Sunday, 20 December 2015

Lightning Strike 2nd Ed Rules Review (Space Wargame)

I've broadly described the game here but I noticed no real detailed reviews when trawling the internet recently. As this is a potentially excellent game, I'd like to remedy this deficiency.  The game has been around in 2nd edition form since 2000ish... so why haven't more people heard of it?  Glad you asked.

Firstly, how do you make an awesome wargame IP?

#1.  Create a rich, deep background (RPG roots); supported with good art. Include epic-looking mecha to channel Gundam as well as to BSG/Star Wars tropes.

#2.  Create interesting mecha and ship miniatures; design the game in the "sweet spot" where capital ships can share the same board with individual mecha or fighter aces (think X-Wing meets Armada)

#3.  Make sensible, innovative rules that allow players to choose their level of complexity, add in campaigns allowing you to "rank up" mecha and fighter pilots, Necromunda-style and run your own fighter squadron.  Have links to a deep RPG universe. 

Wow. Sounds great!  Okay, now how do you f**k up such potential?

#1.  Make those cool mecha and ships jarring out of scale. I'm talking X-Wing bigger than a Star Destroyer out of scale. So jarring, few actually want to buy the minis, however nicely they are designed.

#2. If that doesn't put people off, overprice the minis, then toss in such high postage it makes GW look benevolent. (Admittedly, probably not overpriced compared to X-Wing)

#3.  Genuinely don't support the product by not making the miniatures.*  I.e. release data cards for 100s of ships, fighters and mecha classe; then only turn 5% into actual models over 15 years.  That's "lack of support."  Then only do limited production runs where the minis are only available every 6 months.

#4. Finally, for those who don't care about the minis, and think the fluff is awesome enough to forgive anything, change the game's timeline/fluff around several times to put a final nail in the coffin.
Okay, okay, you've made your point. DP9 are retards.  So what about the game review you promised?

Lightning Strike is one of the best space rules to come out in the last 15 years... unfortunately it is a sad tale of unfulfilled potential
 The Shiny
It's pretty solid.  Colour cover and centrefold (which shows minis and modelling tehcniques) and a very detailed table of contents and index.  The art is very good.  The book is divided into standard, intermediate, and advanced rules. The three primary fleet lists (i.e army books/codexes) are included.  Much easier to use than the Heavy Gear rules (admittedly not a high bar to jump step over).  My only gripe is the small text.  At 110 dense pages @ $15 it is a Osprey-like bargain (never thought I'd say that about a DP9 product!)  It also comes with any game counters and markers you need to play for recording damage, lock-ons etc.  At that price it might be worth picking up the Lightning Strike Companion (also $15) which has campaign rules and extra fleet lists (the latter of dubious value sans miniatures).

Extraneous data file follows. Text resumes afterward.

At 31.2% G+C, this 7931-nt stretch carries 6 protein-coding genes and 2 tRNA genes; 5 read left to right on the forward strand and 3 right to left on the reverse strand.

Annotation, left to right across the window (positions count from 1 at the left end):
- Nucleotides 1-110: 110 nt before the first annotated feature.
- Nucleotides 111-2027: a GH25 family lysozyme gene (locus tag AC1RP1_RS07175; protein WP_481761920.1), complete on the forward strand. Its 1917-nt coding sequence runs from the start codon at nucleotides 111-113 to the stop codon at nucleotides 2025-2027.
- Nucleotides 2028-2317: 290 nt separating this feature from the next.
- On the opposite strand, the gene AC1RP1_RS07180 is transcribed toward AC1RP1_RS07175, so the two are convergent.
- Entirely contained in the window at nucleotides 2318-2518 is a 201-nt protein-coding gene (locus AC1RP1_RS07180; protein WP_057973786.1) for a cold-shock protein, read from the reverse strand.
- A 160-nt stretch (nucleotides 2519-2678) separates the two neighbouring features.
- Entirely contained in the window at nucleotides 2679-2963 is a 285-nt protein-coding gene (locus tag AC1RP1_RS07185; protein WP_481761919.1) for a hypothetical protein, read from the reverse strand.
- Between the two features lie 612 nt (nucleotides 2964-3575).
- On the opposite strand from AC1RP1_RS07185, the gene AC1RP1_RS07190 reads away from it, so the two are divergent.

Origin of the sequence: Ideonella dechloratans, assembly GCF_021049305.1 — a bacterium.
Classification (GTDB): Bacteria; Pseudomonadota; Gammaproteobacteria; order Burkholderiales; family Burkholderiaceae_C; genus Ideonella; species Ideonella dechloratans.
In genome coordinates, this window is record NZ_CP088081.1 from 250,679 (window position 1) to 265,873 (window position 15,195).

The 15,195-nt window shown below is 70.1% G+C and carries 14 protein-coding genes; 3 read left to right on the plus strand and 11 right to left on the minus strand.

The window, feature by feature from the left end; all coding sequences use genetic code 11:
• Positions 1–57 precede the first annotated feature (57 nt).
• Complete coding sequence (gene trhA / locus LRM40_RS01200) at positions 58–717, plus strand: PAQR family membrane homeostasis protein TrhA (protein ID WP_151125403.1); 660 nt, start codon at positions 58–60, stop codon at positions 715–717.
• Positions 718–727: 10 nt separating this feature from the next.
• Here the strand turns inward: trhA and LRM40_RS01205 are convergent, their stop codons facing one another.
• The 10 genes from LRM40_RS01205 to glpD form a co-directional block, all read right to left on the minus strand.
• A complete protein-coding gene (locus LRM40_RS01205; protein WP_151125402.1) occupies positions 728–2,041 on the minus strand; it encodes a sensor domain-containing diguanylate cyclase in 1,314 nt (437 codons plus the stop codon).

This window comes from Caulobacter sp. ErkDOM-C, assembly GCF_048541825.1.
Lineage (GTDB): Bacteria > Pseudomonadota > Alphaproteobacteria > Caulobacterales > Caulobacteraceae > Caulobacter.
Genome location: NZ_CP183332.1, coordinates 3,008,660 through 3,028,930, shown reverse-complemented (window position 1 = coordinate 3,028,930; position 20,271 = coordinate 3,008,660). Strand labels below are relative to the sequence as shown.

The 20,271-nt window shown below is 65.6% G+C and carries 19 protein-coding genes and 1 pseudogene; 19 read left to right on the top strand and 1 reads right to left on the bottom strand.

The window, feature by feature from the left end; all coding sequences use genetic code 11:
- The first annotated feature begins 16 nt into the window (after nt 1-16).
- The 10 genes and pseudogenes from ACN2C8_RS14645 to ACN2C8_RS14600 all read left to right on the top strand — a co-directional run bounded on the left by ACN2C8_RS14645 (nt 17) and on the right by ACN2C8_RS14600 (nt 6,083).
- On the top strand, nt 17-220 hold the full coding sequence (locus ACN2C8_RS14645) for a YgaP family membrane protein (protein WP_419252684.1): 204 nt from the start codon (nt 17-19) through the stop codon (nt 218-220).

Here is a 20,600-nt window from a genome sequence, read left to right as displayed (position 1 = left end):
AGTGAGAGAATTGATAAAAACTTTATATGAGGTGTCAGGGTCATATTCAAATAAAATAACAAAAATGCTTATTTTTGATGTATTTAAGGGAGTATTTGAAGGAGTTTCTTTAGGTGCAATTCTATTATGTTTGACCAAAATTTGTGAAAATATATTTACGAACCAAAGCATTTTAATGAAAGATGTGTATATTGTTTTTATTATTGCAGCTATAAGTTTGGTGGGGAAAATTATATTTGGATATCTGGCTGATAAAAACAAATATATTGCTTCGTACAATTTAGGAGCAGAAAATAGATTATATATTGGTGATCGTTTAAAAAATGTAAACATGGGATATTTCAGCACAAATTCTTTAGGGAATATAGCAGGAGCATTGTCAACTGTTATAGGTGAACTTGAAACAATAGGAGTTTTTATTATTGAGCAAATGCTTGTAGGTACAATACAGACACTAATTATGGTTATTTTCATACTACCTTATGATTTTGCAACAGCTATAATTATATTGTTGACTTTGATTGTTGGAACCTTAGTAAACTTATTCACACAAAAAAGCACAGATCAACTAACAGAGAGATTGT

Exo-Armour (mecha/gundam), exo-suits (power armour) and fighters work differently than ships and are much simpler, allowing them to be fielded in numbers. These "standard units" have a normal movement and an overboost speed, weapons (with arc/accuracy/damage), avoidance (a too-hit modifier) and defence (a stat that attack need to beat), plus any perks/flaws (yes, it was originally based on a RPG.) which can include ECM/ECCM.   Furthermore, units have an electronics (sensors and comms) and actions (how many actions/attacks they can make).

Ships also have an avoidance (which works differently to fighters - this can spike or drop depending if the ship is firing, using silent running/ECM etc), damage control to repair damage, and also components (turrets, weapon and hangar bays, point defence) which can be damaged individually.

The players act alternately within many sub-phases - it's alternate move, divided up sensibly.
Independent ships move
Grouped ships move
Independent units (exos, fighters) act
Ungrouped units act
Independent ships act
Grouped ships act
Ship missile launches/hits
I've simplified it a bit but you get the idea. I like how ships move first, but only get to shoot after mecha/fighters move and shoot.

This cleverly differentiates between mecha, fighters, and ships.  Mecha are supremely agile. During their activation they can be anywhere within their movement radius.  I.e. they could move to once side of a 10cm circle, shoot, then move to the other side before ending its turn. Their facing is fixed only at the end of the activation.    They can "overboost" (i.e. increase their radius of the circle) at a -3 to shooting/actions.  Fighters are faster but less agile; they get a free 90d turn, but halve their movement for any other turns.  When overboosting they are blazingly fast, but may only make a single 90d turn at the start of their move.  While small craft are abstracted, ships turn more ponderously but can move in both their movement and action phases.

While mecha/fighters use actions for attacking, ships can also use theirs for damage control, extra thrust, and to ping/spoof enemies (light up enemies with active radar or jam enemy targeting).

Line of sight is only blocked if you are in base contact with something bigger.  Range bands are divided into close combat/short/long.  Most interesting is avoidance - 2300AD fans will like the submarine-warfare feel of this, as ships can increase/decrease their detectability (and thus enemy to-hit modifiers). Firing weapons, thrusting, active radar pinging and laser designators reduces avoidance, whilst cover and spoofing increases it.

Both attacker and defender rolls 2 d6, compare their single highest dice, +/- modifiers, and check the margin of success over their opponent.  This margin of success is the multiplier for damage, i.e. attacker wins 6 to 4, the MoS is 2 - so any damage is x2.